DeFi protocol Balancer loses $500K in hack

Balancer, a DeFi platform that provides non-custodial portfolio management, liquidity, and price sensor services, was hacked for around $450,000 on June 29.

How it happened

The Balancer hacker had an in-depth understanding of several DeFi platforms and used their knowledge of those platforms to conduct a hack with several moving parts. According to a blog post from Balancer CTO Mike McDonald, the hacker:

– took out a FlashLoan of 104k WETH from dYdX.

– used the funds from the FlashLoan to swap WETH for STA token on Balancer 24 times back and forth– every time the attacker swapped WETH to STA, the Balancer Pool received 1% less STA than was expected.

– After doing this 24 times, the attacker called gulp() which syncs the internal pool accounting of a token balance to the actual balance as stored in the token tracker contract.

– Because the attacker drained the balance of STA close to zero, its price relative to the other tokens was extremely high and the attacker used the STA to swap for other assets in the pool for an extremely low price.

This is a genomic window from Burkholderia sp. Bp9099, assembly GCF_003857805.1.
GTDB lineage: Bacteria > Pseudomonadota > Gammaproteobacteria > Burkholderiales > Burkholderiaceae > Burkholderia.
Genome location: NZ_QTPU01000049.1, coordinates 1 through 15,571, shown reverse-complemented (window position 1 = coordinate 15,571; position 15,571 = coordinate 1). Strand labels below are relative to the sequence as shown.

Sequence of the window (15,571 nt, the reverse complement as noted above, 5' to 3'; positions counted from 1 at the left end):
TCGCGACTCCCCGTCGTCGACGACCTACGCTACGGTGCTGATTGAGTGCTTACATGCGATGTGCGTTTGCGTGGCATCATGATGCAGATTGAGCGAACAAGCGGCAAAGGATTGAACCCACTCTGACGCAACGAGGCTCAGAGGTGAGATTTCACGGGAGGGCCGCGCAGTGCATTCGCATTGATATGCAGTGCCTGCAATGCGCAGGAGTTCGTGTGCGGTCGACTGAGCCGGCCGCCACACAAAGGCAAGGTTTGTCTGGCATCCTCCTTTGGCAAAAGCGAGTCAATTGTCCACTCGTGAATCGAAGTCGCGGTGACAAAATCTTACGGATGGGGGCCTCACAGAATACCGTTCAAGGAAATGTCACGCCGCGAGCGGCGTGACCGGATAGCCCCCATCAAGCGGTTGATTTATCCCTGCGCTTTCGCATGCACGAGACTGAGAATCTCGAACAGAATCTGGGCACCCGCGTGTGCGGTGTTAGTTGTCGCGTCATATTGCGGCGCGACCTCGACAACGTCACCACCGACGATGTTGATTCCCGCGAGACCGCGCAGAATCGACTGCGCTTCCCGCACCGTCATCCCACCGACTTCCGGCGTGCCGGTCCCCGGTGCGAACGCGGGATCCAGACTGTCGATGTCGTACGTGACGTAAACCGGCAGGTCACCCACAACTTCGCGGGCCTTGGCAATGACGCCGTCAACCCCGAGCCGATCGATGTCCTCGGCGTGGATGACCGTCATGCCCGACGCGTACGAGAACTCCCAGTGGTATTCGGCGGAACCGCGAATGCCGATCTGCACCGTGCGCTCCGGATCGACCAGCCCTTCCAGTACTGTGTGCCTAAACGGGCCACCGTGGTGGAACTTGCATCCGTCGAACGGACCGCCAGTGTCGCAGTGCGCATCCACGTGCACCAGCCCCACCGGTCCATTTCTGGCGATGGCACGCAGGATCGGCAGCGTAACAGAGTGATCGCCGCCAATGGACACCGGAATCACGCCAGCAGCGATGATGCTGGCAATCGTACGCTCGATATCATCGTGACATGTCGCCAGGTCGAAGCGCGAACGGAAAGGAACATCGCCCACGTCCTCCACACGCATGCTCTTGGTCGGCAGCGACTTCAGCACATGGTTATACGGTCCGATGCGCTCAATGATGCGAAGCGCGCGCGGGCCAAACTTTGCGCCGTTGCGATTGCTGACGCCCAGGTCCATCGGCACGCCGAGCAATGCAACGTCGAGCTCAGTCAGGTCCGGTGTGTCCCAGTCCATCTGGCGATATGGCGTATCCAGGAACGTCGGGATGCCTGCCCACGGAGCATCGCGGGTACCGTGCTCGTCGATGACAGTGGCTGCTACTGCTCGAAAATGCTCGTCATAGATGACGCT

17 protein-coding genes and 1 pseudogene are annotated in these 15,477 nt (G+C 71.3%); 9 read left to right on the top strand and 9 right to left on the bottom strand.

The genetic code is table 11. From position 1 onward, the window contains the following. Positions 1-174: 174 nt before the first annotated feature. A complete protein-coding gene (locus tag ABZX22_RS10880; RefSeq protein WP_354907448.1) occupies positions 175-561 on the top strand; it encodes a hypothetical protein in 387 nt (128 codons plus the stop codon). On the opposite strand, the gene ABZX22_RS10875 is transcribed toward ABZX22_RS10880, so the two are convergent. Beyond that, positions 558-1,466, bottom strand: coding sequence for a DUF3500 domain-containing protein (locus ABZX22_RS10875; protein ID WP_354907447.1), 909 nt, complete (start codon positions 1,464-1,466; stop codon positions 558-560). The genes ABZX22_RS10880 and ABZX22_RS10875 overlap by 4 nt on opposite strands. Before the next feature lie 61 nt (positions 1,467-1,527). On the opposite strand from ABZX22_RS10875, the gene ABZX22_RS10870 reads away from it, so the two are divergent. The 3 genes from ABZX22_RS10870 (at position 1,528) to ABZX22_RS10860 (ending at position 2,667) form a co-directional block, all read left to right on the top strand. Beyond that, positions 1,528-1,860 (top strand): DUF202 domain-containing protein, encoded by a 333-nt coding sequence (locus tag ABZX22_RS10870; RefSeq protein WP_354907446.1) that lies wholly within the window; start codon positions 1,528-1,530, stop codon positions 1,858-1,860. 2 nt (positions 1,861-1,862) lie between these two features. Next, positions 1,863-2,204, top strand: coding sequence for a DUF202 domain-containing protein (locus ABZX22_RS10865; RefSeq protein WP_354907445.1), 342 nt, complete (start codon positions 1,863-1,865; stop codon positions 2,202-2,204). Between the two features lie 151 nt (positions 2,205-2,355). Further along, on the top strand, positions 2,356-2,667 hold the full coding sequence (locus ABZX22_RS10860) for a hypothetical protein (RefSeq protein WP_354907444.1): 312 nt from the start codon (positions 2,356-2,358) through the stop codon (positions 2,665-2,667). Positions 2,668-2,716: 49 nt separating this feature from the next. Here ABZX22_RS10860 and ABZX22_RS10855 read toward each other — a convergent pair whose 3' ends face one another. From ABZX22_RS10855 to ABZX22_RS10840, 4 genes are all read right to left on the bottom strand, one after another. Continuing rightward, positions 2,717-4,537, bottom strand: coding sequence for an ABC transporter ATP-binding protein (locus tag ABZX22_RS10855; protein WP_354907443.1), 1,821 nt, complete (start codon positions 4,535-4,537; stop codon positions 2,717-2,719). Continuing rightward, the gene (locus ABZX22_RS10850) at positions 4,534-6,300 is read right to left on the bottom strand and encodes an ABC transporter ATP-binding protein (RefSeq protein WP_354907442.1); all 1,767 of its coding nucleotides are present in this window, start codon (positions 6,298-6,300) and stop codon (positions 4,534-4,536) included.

Ultimately, this method allowed the hacker to steal 601.3 ETH ($134,114), 11.36 WBTC ($103,319), 2,593 LINK ($101,442), and 60,915 SNX ($110,865)—equal to roughly $449,740 at the time of writing.

Did Balancer know of this flaw?

According to some individuals, Balancer Protocol was aware that their protocol had this vulnerability. Twitter user @Hex_Capital claims that they (@Hex_Capital) made Balancer Protocol aware of the flaw on May 6. 

Hex_Capital says they submitted this bug to Balancer Protocol’s bug bounty program, but that Balancer refused to acknowledge the bug and pay Hex_Capital their bounty reward. 

Hex_Capital goes on to say that this is a major problem in the digital currency community today: companies are releasing bounty programs but ignoring the bugs submitted to them and refusing to pay out the individual or team that discovered the flaw. 

DeFi is a prime target

This year, DeFi platforms have been a prime target for hackers. Individuals with a deep understanding of DeFi platforms are using their knowledge to exploit flaws in the platforms that allow them to make off with significant amounts of money. Earlier this year, DeFi platforms bZx and dForce were hacked for hundreds of thousands and millions of dollars, respectively. 

Given the recent increase in retail and institution interest—as well as capital flowing into—DeFi, there’s a good chance that more DeFi exploits will occur before the end of the year.

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